The show opened with Randy Orton in a position which could be described as a stock heel position – sat down in the middle of the ring, refusing to leave until he was acknowledged by Christian. Of course, when Orton does it, considering the way he lost the World Title, it is more understandable, but it’s still not very heroic. Christian was great, with classic heel hypocrisy, criticising Orton for whining. It was announced that, as is statutory, Orton will get his rematch, at Summerslam. It is fitting that this, until now the best feud of the year’ will end at Summerslam and I think we can expect a great match to round it off. Implicit in that last statement is basically an early prediction regarding the result).
Christian followed up with a match against behemoth Ezekiel Jackson which was better than you might expect from a Jackson match. Jackson showed a bit more vulnerability (as you would hope when he is taking on the World Champion) while still looking strong. The central story was simple but successful – Cristian not being able to negotioate the massive arms of Jackson to lock in the Killswitch. Eventually, however, Christian managed to throw Jackson in to the ringpost, which was enough to debilitate the IC champ enough to get him in to a Killswitch for the win. Usually, I might complain about the IC champ going down, but there’s nothing shamesul in going down to the World Champion, and I like that Christian was helped to look strong by going over clean. This was the last we saw of Christian though, something i’ll discuss when I discuss the close of the show.
I really liked Daniel Bryan getting an in-ring interview following his Money in the Bank win. Everything D. Bryan said was on point, and I think it’s clear that when he says he wants to live out his dream of wrestling the main event of WrestleMania, he means that with more vigour than most. I think it fits Bryan’s face persona very well to ‘set a date’ for his cashing in. If it’s straight-up, then we have the prospect of seeing Bryan grow in to a main-event character, which will surely include of necessity some great stories and matches. But there are other possibilities; that he loses the briefcase to someone (which I don’t like) or he cashes in early, taking advantage of a downed opponent to break his word and turn heel, which could be more interesting.
Heath Slater was brought out to face Bryan, and actually put on a nice match with AmDrag, with some nice progressions. If anything, Slater looked a bit too strong (the idea being to make Bryan look), but Bryan looked good too, and finished the match with a great application of a dragon sleeper which started looking like a tornado DDT, only for Bryan to swing and bring Slater to the middle of the ring for the submission. Unique and ingenious.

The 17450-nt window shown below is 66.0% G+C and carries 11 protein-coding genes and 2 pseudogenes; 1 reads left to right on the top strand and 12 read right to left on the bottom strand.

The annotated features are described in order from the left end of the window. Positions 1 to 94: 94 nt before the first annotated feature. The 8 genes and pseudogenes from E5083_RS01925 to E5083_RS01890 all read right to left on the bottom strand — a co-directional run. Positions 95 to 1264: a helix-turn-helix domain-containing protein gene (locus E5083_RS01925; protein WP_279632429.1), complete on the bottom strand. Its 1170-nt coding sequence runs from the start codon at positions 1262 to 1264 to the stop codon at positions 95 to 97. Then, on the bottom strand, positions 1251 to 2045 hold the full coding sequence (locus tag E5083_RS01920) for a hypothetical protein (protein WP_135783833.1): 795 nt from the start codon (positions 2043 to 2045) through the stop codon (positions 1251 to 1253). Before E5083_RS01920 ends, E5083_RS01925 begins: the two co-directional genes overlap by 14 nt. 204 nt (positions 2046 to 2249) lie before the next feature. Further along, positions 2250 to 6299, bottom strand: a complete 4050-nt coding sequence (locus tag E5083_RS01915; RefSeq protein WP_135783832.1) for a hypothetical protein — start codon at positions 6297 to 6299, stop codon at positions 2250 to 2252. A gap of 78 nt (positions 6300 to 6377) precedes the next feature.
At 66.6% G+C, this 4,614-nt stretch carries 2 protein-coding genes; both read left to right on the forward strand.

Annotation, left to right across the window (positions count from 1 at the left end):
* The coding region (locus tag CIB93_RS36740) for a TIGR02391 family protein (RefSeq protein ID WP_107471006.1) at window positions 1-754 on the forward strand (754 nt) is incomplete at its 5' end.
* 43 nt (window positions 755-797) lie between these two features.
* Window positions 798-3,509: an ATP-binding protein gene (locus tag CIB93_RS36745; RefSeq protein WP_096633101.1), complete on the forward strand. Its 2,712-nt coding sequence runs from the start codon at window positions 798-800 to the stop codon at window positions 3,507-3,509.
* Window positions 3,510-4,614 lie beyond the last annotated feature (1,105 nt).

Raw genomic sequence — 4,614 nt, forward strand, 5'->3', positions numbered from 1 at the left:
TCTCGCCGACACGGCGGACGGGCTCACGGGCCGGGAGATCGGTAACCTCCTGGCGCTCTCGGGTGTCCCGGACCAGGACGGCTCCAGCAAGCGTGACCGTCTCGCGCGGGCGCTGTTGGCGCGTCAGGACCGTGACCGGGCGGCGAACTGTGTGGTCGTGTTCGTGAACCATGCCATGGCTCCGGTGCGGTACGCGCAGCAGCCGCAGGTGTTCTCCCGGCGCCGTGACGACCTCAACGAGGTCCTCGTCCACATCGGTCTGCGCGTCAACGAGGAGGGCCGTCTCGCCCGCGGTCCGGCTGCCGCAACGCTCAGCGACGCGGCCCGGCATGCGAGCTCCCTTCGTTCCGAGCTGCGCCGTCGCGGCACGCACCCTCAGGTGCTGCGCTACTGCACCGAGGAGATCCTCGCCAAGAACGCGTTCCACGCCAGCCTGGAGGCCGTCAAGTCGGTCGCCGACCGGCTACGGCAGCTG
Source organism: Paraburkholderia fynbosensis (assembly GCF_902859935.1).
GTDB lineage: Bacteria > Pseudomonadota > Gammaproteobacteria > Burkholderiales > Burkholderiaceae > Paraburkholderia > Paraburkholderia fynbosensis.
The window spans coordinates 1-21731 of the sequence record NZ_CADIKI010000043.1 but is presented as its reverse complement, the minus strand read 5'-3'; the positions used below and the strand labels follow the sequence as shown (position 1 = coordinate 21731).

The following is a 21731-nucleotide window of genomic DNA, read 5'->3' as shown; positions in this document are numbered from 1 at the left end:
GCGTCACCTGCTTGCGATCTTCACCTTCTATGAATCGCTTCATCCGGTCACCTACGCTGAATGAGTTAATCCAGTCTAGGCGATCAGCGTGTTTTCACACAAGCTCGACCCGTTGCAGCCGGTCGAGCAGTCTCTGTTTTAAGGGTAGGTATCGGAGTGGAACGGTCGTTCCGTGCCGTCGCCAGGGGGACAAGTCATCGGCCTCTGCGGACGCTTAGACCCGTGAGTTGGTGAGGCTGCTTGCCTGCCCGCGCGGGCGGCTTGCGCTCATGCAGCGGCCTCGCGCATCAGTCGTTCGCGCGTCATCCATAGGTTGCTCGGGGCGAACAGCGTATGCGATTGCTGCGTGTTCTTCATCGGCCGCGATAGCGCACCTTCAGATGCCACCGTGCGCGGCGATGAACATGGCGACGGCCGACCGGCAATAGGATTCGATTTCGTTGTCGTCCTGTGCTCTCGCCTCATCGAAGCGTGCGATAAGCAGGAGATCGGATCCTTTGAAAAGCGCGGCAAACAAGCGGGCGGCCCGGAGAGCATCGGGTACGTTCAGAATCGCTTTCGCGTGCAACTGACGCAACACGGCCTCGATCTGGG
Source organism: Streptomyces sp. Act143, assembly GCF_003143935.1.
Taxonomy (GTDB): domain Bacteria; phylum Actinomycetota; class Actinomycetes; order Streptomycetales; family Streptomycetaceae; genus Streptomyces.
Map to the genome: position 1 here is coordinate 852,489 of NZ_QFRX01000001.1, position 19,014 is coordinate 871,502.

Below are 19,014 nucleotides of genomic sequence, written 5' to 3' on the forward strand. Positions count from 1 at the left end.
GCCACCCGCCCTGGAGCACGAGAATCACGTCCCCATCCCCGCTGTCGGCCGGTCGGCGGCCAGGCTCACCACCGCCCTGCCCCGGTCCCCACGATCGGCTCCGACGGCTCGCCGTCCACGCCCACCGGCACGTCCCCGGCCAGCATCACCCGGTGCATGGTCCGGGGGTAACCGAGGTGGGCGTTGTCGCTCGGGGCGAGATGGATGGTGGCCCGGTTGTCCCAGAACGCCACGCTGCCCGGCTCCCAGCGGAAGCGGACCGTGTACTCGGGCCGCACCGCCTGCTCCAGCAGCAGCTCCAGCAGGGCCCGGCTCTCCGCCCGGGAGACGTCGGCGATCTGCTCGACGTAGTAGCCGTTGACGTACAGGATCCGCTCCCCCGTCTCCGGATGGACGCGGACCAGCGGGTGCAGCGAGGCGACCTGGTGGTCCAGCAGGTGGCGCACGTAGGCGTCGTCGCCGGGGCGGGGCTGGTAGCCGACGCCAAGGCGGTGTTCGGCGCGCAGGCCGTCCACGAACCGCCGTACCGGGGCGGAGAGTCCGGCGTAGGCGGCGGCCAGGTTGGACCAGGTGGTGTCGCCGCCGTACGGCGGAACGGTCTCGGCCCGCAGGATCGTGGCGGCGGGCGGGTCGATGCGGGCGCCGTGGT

Sheamus vs Wade Barrett was a weird bit of booking. They’re both big guys but nimble and in possession of nice technical abilities. They worked together well, but this was really more of an angle – the violent double count-out surely just the beginning of a feud – a weird feud given that both are heels. Perhaps they’ll eventually start working together or perhaps one will turn heel, though I don’t yet know which one – there are up-sides to both.
Kane insisting that he wants to rediscover the demon within doesn’t seem to be going anywhere, but i’m hoping for a big payoff, possibly with a return of the mask? In the main event the ‘Big Red Machine’ took on Randy Orton in a street fight. This was a pretty run-of-the-mill match in the first half, but it really picked up in the second half, with the use of chairs and stairs and the like, including Orton accidentally falling through the announce table in quite a scary moment. Kane seemed to grow in power, even – almost unbelievably – kicking out of an RKO (the one moment when he seemed at all monstrous) and then as he got more command and Chokeslammed Orton, I actually thought he might gain a win. About to Tombstone Orton on a chair, Orton escaped and hit an RKO for the win. Kane looked good here, but certainly not close to monstrous, while it makes sense that Orton, still in the title picture, remained strong-seeming. What I didn’t like was the two shaking hands at the end; Kane is trying to be a monster and Orton, who crushed Kane’s ankle with the steel stairs, is notorious for his ‘anger issues’ – it just doesn’t make sense that the red mist would clear after the match and they’d have gained that respect for each other.
With Orton gone and Kane struggling to stay up, Mark Henry just appeared. Kane, who seemed to relish the prospect of the violence (and pain?) smiled and squared up to Henry, but after what Orton had done to him, he stood no chance and eventually was on the wrong end of a World’s Strongest Slam, some splashes, and the same sickening ankle-breaking spot to Kane that he hit on Big Show. He followed it up with one of his brutally evil lines he’s so good at: “Why don’t you try and walk on it?” Though it was shocking, other than Kane and Big Show being tag partners, I don’t really see why Kane was attacked too, so hopefully we’ll get more explanation going forward. Mark Henry attacking someone else isn’t a cliff-hanger as there’s nothing really to follow up on.
Meanwhile, though Christian opened the show and looked good doing so, it’s weird that we didn’t see him for the rest of the show. He’s the champion, yet we still see Orton as one of the closing guys and seeming more important. It’s much maligned how Eddie Guerrero won the title and wasn’t at the forefront of the show, and this is what happened this week. It was also a shame that Cody Rhodes, one of the hottest rising stars on the show, couldn’t get booked. A decent show, but with some questionable booking, and one that built very little in terms of stories or for Summerslam.